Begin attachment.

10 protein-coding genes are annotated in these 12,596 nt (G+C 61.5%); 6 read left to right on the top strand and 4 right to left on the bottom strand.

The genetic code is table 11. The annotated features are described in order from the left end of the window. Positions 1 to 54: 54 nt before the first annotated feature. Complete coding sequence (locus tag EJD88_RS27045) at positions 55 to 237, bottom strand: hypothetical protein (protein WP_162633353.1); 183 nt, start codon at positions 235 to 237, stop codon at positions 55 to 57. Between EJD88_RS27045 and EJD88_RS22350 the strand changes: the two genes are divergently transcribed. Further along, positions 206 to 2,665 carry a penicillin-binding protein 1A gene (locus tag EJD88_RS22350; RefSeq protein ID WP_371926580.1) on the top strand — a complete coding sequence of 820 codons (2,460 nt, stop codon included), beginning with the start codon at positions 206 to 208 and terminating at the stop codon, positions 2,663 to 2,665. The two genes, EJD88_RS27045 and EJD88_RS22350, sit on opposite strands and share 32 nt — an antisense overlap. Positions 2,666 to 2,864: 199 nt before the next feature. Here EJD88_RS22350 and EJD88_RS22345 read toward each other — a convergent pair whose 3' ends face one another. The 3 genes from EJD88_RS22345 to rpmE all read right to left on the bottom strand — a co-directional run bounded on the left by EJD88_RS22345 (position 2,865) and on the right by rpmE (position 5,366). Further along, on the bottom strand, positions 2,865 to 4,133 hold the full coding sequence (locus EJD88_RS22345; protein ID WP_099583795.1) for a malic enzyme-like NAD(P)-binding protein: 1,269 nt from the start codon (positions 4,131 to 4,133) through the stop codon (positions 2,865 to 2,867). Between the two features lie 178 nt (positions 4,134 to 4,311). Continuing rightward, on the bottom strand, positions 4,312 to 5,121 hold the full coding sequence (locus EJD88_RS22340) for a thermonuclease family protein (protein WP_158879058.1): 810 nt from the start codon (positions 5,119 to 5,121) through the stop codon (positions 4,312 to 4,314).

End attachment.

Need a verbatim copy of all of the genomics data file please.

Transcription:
10 protein-coding genes are annotated in these 12,596 nt (G+C 61.5%); 6 read left to right on the top strand and 4 right to left on the bottom strand.

The genetic code is table 11. The annotated features are described in order from the left end of the window. Positions 1 to 54: 54 nt before the first annotated feature. Complete coding sequence (locus tag EJD88_RS27045) at positions 55 to 237, bottom strand: hypothetical protein (protein WP_162633353.1); 183 nt, start codon at positions 235 to 237, stop codon at positions 55 to 57. Between EJD88_RS27045 and EJD88_RS22350 the strand changes: the two genes are divergently transcribed. Further along, positions 206 to 2,665 carry a penicillin-binding protein 1A gene (locus tag EJD88_RS22350; RefSeq protein ID WP_371926580.1) on the top strand — a complete coding sequence of 820 codons (2,460 nt, stop codon included), beginning with the start codon at positions 206 to 208 and terminating at the stop codon, positions 2,663 to 2,665. The two genes, EJD88_RS27045 and EJD88_RS22350, sit on opposite strands and share 32 nt — an antisense overlap. Positions 2,666 to 2,864: 199 nt before the next feature. Here EJD88_RS22350 and EJD88_RS22345 read toward each other — a convergent pair whose 3' ends face one another. The 3 genes from EJD88_RS22345 to rpmE all read right to left on the bottom strand — a co-directional run bounded on the left by EJD88_RS22345 (position 2,865) and on the right by rpmE (position 5,366). Further along, on the bottom strand, positions 2,865 to 4,133 hold the full coding sequence (locus EJD88_RS22345; protein ID WP_099583795.1) for a malic enzyme-like NAD(P)-binding protein: 1,269 nt from the start codon (positions 4,131 to 4,133) through the stop codon (positions 2,865 to 2,867). Between the two features lie 178 nt (positions 4,134 to 4,311). Continuing rightward, on the bottom strand, positions 4,312 to 5,121 hold the full coding sequence (locus EJD88_RS22340) for a thermonuclease family protein (protein WP_158879058.1): 810 nt from the start codon (positions 5,119 to 5,121) through the stop codon (positions 4,312 to 4,314).